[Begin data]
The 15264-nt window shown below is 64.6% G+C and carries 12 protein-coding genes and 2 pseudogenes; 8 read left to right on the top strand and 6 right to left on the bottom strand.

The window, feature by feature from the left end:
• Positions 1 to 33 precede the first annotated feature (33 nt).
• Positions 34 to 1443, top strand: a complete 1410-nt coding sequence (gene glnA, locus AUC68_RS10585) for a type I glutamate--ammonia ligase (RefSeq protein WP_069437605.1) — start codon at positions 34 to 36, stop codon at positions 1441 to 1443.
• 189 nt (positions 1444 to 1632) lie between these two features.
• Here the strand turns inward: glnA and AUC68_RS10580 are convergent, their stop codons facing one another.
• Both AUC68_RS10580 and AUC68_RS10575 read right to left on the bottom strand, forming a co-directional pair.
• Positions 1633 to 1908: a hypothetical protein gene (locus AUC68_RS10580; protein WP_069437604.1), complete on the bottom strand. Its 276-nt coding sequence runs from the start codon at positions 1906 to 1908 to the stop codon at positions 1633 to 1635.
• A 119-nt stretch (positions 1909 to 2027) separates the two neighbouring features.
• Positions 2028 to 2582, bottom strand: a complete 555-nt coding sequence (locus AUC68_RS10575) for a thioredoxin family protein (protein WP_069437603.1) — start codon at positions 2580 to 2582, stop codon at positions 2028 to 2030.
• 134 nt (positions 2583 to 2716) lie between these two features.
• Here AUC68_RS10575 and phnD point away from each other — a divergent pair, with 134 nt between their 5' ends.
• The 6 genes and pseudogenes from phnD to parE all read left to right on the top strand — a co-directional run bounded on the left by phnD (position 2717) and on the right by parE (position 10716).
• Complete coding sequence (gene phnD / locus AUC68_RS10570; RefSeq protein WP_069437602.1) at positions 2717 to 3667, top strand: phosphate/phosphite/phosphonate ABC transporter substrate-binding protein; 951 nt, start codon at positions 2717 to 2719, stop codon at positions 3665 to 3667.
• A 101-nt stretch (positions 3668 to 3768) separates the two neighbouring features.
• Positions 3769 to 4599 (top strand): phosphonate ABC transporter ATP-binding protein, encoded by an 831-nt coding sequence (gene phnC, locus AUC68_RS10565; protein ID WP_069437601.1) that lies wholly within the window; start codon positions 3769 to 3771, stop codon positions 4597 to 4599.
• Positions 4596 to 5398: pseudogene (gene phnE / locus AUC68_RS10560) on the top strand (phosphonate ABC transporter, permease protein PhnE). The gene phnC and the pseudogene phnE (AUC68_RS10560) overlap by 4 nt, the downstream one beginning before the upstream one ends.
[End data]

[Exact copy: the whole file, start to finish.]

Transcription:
The 15264-nt window shown below is 64.6% G+C and carries 12 protein-coding genes and 2 pseudogenes; 8 read left to right on the top strand and 6 right to left on the bottom strand.

The window, feature by feature from the left end:
• Positions 1 to 33 precede the first annotated feature (33 nt).
• Positions 34 to 1443, top strand: a complete 1410-nt coding sequence (gene glnA, locus AUC68_RS10585) for a type I glutamate--ammonia ligase (RefSeq protein WP_069437605.1) — start codon at positions 34 to 36, stop codon at positions 1441 to 1443.
• 189 nt (positions 1444 to 1632) lie between these two features.
• Here the strand turns inward: glnA and AUC68_RS10580 are convergent, their stop codons facing one another.
• Both AUC68_RS10580 and AUC68_RS10575 read right to left on the bottom strand, forming a co-directional pair.
• Positions 1633 to 1908: a hypothetical protein gene (locus AUC68_RS10580; protein WP_069437604.1), complete on the bottom strand. Its 276-nt coding sequence runs from the start codon at positions 1906 to 1908 to the stop codon at positions 1633 to 1635.
• A 119-nt stretch (positions 1909 to 2027) separates the two neighbouring features.
• Positions 2028 to 2582, bottom strand: a complete 555-nt coding sequence (locus AUC68_RS10575) for a thioredoxin family protein (protein WP_069437603.1) — start codon at positions 2580 to 2582, stop codon at positions 2028 to 2030.
• 134 nt (positions 2583 to 2716) lie between these two features.
• Here AUC68_RS10575 and phnD point away from each other — a divergent pair, with 134 nt between their 5' ends.
• The 6 genes and pseudogenes from phnD to parE all read left to right on the top strand — a co-directional run bounded on the left by phnD (position 2717) and on the right by parE (position 10716).
• Complete coding sequence (gene phnD / locus AUC68_RS10570; RefSeq protein WP_069437602.1) at positions 2717 to 3667, top strand: phosphate/phosphite/phosphonate ABC transporter substrate-binding protein; 951 nt, start codon at positions 2717 to 2719, stop codon at positions 3665 to 3667.
• A 101-nt stretch (positions 3668 to 3768) separates the two neighbouring features.
• Positions 3769 to 4599 (top strand): phosphonate ABC transporter ATP-binding protein, encoded by an 831-nt coding sequence (gene phnC, locus AUC68_RS10565; protein ID WP_069437601.1) that lies wholly within the window; start codon positions 3769 to 3771, stop codon positions 4597 to 4599.
• Positions 4596 to 5398: pseudogene (gene phnE / locus AUC68_RS10560) on the top strand (phosphonate ABC transporter, permease protein PhnE). The gene phnC and the pseudogene phnE (AUC68_RS10560) overlap by 4 nt, the downstream one beginning before the upstream one ends.